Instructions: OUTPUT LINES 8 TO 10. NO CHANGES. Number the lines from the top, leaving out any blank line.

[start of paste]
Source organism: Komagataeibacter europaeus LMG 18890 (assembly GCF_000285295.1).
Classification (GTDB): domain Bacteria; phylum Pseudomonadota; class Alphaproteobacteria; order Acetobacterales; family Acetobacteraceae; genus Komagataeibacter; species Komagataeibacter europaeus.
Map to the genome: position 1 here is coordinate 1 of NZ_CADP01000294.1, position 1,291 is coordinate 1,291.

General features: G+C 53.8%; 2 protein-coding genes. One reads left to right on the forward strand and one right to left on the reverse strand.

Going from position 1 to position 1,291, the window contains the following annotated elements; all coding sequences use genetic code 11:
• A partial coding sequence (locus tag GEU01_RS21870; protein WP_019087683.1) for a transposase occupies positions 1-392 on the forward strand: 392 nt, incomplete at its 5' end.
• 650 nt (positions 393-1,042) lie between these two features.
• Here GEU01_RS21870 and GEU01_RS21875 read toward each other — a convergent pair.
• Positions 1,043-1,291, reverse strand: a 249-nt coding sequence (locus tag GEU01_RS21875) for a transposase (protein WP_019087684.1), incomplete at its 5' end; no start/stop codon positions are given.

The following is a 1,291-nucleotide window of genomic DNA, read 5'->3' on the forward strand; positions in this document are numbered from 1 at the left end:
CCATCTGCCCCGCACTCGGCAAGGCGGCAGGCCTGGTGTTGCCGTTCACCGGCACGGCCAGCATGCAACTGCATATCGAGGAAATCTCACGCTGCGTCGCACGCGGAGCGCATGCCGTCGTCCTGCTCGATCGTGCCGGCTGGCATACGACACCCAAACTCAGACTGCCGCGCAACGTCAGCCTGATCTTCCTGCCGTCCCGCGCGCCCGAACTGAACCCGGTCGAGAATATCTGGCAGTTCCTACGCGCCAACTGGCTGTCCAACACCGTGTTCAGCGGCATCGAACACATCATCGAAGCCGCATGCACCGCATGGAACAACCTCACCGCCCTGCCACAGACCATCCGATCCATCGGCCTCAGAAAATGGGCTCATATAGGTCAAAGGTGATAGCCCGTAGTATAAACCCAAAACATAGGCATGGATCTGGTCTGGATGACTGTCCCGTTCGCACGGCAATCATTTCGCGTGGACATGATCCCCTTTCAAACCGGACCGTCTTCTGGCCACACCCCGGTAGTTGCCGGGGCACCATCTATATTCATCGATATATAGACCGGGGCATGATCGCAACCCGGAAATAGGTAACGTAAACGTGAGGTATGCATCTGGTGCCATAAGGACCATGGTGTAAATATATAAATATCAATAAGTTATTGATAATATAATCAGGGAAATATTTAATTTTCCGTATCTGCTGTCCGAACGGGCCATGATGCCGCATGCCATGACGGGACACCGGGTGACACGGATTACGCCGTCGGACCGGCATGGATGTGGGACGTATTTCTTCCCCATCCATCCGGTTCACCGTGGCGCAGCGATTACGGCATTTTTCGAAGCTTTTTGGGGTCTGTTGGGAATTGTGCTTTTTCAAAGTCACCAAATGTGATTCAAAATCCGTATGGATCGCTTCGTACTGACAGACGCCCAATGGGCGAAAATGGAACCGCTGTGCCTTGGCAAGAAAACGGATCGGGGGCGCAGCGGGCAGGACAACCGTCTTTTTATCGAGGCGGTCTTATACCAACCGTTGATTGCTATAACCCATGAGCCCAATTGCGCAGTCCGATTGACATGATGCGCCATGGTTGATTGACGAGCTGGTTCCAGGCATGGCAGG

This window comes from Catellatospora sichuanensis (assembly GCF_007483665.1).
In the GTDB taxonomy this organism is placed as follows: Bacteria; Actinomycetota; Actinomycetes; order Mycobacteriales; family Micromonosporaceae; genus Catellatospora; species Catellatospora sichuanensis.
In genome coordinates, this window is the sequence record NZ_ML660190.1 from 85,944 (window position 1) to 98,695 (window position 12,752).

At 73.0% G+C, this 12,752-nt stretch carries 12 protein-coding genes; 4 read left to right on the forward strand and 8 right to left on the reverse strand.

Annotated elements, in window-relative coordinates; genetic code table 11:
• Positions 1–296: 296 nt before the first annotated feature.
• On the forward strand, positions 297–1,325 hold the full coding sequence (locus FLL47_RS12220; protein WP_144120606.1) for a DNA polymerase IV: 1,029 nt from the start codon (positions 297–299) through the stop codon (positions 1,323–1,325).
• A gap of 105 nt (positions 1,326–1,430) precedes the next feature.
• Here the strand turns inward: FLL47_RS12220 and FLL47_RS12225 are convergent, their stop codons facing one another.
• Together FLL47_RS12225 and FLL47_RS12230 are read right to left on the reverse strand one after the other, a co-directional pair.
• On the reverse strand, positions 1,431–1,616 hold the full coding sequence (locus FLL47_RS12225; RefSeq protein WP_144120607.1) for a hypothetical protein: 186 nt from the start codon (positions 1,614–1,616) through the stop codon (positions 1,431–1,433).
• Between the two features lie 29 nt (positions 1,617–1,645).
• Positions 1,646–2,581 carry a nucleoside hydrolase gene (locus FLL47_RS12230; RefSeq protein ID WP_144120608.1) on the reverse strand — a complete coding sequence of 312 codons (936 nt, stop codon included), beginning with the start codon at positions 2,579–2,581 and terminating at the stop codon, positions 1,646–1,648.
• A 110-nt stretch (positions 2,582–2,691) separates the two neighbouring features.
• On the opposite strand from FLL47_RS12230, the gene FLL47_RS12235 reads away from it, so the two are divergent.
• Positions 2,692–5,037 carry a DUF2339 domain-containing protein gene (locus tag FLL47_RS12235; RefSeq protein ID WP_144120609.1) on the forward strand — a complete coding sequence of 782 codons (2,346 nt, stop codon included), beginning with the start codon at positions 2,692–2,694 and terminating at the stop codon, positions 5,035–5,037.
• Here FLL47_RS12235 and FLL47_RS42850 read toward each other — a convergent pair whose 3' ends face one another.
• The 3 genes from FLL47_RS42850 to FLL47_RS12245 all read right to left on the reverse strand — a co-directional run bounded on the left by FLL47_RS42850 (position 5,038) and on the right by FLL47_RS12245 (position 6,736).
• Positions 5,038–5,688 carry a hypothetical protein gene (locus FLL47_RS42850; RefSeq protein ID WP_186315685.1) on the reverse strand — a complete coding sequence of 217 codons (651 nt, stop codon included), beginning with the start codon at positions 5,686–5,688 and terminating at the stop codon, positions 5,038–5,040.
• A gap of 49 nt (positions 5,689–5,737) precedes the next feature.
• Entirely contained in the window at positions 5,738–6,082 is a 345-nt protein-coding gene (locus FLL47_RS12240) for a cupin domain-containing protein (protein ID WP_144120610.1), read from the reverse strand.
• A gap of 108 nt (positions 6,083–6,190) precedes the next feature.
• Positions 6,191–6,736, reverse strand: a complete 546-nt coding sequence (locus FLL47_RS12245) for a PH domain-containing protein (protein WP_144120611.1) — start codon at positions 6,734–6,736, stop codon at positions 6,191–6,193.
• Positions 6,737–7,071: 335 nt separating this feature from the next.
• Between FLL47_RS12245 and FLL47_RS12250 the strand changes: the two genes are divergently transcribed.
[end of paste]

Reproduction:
• Here GEU01_RS21870 and GEU01_RS21875 read toward each other — a convergent pair.
• Positions 1,043-1,291, reverse strand: a 249-nt coding sequence (locus tag GEU01_RS21875) for a transposase (protein WP_019087684.1), incomplete at its 5' end; no start/stop codon positions are given.

The following is a 1,291-nucleotide window of genomic DNA, read 5'->3' on the forward strand; positions in this document are numbered from 1 at the left end: